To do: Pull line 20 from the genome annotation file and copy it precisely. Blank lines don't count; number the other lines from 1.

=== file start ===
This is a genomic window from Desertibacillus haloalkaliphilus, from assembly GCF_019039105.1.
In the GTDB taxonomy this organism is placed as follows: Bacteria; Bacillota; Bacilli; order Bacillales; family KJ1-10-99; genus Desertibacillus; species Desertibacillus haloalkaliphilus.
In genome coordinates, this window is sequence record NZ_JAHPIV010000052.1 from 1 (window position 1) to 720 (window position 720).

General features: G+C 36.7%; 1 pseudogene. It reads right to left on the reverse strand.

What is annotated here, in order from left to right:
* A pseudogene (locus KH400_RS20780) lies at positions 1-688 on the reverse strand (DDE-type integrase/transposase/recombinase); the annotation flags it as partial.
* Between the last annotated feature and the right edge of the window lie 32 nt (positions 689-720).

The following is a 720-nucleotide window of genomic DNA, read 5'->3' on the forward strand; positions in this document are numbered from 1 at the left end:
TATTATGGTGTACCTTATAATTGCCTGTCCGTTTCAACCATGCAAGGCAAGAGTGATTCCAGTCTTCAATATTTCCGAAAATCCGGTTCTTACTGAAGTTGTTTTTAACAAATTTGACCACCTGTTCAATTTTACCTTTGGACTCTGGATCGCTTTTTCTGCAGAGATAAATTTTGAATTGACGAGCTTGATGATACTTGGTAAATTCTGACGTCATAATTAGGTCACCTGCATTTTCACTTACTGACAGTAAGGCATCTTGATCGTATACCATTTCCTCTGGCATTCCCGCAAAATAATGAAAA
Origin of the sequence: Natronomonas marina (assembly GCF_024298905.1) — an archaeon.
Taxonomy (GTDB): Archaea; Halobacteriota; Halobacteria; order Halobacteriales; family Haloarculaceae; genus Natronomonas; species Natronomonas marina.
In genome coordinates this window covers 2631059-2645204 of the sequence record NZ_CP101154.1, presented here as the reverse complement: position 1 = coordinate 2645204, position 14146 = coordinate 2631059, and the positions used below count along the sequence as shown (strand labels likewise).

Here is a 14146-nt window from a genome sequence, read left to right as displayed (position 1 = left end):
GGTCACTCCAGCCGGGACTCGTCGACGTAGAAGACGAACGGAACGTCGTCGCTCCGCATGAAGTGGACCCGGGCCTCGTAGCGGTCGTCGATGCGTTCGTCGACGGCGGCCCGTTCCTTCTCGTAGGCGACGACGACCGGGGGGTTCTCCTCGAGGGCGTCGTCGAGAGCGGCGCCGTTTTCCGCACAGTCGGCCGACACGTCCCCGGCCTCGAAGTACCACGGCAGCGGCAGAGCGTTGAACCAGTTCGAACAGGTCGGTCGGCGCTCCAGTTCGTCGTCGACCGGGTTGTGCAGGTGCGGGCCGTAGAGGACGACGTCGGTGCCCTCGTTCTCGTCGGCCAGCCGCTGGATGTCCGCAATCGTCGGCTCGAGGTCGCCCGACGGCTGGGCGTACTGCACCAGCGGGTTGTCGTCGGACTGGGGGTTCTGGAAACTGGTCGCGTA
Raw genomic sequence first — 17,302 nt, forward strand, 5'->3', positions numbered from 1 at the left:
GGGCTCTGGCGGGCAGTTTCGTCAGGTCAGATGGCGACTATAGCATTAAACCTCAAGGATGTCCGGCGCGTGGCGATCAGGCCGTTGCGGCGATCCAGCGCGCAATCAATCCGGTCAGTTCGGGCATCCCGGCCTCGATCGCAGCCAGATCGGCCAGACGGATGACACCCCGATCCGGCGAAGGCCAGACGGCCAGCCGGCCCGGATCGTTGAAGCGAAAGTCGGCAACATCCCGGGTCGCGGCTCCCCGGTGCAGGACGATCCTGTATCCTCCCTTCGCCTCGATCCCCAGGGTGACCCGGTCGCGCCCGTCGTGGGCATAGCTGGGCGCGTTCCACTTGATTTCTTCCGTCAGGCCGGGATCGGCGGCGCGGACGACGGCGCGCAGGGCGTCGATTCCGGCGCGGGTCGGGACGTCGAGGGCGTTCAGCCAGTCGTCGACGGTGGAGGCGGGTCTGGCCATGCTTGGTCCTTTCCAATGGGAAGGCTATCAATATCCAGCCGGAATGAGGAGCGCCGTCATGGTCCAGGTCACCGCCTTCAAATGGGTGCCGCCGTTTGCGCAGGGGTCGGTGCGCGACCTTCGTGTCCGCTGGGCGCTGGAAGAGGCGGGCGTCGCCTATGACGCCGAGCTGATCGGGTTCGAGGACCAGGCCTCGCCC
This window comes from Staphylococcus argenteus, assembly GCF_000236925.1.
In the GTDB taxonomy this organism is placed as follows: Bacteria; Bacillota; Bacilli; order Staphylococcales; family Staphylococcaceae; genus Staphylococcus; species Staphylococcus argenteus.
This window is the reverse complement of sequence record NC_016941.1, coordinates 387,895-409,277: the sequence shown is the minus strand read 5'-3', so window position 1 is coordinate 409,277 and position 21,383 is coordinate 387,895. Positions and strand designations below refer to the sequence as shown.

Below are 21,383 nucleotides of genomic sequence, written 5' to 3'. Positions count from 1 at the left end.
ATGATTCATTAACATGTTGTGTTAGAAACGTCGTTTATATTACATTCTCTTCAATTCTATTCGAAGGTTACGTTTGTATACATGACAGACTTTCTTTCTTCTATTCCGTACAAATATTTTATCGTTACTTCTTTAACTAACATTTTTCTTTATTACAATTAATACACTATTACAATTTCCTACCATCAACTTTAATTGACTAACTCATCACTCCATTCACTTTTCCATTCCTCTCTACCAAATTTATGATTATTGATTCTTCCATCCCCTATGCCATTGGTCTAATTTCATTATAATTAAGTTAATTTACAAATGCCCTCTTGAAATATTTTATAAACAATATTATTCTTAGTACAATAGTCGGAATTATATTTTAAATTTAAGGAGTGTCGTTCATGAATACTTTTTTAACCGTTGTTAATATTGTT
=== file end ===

Below are 21,383 nucleotides of genomic sequence, written 5' to 3'. Positions count from 1 at the left end.